If you know me, you know I typically love to celebrate my own birthday. I like to take the day off from work, treat myself to chocolate croissants and espresso for breakfast and let the rest of my doings emerge naturally, in accordance with my whims. Museum? Writing? Nap? Lovely. Delicious dinner with my spouse? Yes. Are my children invited? Maybe.
This year was a little different. First, I didn’t take the day off because I teach once a week and this was a teaching day. And I’m glad I didn’t because my students brought whoopie pies and sparkling cider because they are just the loveliest people.
Loveliest outside of my own dear family, of course, who also feted me lovingly with eggs for breakfast, gifts and a yum meal at the new Taiwanese bistro in our neighborhood.
It was all very…quiet. And by design. I have not been looking forward to turning 46. It’s not because of the increased profusion of grey hair at my temples or the two deepening vertical lines between my eyes that my children call my “elevens.” That’s all fine. I actually rather like the way I look here in middle age. I feel more comfortable with myself than I ever have in many ways.
It’s none of that. It’s simple: I am now the age my father was when he died. 46 years was all he got. It was not enough for him and it’s not enough for me.
I’m not really a superstitious person, but I will admit to feeling an illogical terror every time I get a weird pain in my head. Is it genetic? Is my brain also going to give up young? Am I going to leave my kids without their mother?
I know two things: 1) Any person who loses a parent at a young age from something unexpected and medical will carry such a terror, and 2) such terror is not solely the province of people who lose their parents at a young age.
Mortality. It sure comes clearer every year.
The other thing I typically do to celebrate my birthday is ponder forever over the purchase of some Special Thing. A piece of jewelry or a kick ass pair of boots. This year I pondered harder than usual and here is what I came up with:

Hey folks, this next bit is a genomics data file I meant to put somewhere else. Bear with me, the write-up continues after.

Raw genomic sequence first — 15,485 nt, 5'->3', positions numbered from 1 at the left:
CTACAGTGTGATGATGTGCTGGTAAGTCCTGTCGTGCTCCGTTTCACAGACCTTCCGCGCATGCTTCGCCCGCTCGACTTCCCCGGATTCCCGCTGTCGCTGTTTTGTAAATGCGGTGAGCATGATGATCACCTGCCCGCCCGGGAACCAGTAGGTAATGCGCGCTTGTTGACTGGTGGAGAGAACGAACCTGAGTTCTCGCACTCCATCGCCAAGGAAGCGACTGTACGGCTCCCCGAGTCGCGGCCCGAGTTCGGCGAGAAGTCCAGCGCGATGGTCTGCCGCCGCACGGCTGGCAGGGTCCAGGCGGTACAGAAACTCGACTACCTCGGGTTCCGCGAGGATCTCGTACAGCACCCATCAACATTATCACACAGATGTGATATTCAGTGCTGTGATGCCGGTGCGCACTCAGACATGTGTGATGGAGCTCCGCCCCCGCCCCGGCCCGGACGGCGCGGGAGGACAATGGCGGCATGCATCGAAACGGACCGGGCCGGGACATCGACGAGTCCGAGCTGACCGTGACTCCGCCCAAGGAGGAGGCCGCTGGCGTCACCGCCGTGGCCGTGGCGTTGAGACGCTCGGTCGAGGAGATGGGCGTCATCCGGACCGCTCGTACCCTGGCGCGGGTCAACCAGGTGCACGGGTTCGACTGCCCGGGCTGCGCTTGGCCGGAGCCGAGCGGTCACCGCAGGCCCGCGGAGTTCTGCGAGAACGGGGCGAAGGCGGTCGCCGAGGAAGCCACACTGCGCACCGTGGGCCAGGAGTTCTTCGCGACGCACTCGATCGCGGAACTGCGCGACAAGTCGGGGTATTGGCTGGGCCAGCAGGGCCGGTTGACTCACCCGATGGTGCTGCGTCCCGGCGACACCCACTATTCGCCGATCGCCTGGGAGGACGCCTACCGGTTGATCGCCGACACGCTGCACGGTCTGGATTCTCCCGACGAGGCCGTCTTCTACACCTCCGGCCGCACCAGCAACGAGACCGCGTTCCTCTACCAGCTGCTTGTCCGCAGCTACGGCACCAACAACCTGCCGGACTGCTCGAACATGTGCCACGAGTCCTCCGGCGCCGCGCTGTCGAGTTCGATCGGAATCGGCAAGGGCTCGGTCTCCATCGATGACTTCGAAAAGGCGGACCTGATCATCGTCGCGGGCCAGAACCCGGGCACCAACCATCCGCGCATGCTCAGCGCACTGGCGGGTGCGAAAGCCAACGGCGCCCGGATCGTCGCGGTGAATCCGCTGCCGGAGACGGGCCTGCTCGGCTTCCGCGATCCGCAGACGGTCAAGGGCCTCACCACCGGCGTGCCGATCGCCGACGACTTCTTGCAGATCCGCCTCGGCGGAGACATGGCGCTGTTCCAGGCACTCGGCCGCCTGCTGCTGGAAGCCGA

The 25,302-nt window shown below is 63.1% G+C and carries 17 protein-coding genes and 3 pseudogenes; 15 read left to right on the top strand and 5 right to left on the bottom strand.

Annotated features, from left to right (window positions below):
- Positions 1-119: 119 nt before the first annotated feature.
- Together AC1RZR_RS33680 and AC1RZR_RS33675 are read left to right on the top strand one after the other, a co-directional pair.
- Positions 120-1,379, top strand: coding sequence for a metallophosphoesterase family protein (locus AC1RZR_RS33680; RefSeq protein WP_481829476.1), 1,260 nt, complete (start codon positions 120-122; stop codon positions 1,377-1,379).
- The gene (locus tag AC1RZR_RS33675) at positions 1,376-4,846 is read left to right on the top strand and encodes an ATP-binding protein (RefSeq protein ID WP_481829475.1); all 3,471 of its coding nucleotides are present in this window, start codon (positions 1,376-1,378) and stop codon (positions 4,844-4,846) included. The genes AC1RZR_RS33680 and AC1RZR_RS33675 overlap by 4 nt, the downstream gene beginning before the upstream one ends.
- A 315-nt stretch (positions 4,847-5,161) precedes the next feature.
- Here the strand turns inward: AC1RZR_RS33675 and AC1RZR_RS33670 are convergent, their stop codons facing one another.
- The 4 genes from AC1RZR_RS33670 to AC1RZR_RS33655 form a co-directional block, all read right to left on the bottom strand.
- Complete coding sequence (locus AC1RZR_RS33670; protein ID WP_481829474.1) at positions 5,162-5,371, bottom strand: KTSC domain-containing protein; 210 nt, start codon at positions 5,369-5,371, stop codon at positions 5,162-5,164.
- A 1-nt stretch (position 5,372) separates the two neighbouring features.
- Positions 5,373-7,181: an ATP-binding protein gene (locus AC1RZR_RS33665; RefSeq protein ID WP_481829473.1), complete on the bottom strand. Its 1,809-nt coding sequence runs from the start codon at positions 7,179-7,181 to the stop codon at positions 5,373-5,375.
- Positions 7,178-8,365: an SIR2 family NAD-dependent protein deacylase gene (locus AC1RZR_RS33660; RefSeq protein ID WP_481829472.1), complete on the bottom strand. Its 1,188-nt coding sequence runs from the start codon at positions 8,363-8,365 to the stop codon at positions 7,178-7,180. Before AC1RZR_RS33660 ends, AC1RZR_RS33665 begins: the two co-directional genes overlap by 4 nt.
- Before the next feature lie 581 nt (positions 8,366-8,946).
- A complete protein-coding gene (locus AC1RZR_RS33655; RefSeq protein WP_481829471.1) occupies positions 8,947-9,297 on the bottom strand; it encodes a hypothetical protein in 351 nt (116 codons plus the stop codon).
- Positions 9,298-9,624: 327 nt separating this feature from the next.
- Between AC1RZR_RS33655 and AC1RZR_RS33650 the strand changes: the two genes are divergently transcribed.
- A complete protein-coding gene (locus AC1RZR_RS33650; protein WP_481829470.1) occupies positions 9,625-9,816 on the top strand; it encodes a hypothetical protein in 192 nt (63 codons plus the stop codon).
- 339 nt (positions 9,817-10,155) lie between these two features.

According to the journals I kept in my mid-twenties, I have wanted an iris on my body for at least that long. They have always been my favorite flower. I carried Siberian irises at my wedding. I named my cat Iris.
And during my twenties, one book of poetry, The Wild Iris, by Louise Glück, sat with me quietly, steadfastly, through the grief of losing my father and the deep disappointment of my first marriage’s demise.
The Wild Iris
At the end of my suffering
there was a door.
Hear me out: that which you call death
Overhead, noises, branches of the pine shifting.
Then nothing. The weak sun
flickered over the dry surface.
It is terrible to survive
buried in the dark earth.
Then it was over: that which you fear, being
a soul and unable
to speak, ending abruptly, the stiff earth
bending a little. And what I took to be
birds darting in low shrubs.
You who do not remember
passage from the other world
I tell you I could speak again: whatever
returns from oblivion returns
to find a voice:
from the center of my life came
a great fountain, deep blue
shadows on azure seawater.
So, twenty years later, finally: an iris to mark this emotionally fraught year.
Grief, yes, but still growing and gorgeous, too.
His last, but not (I will myself to believe) mine.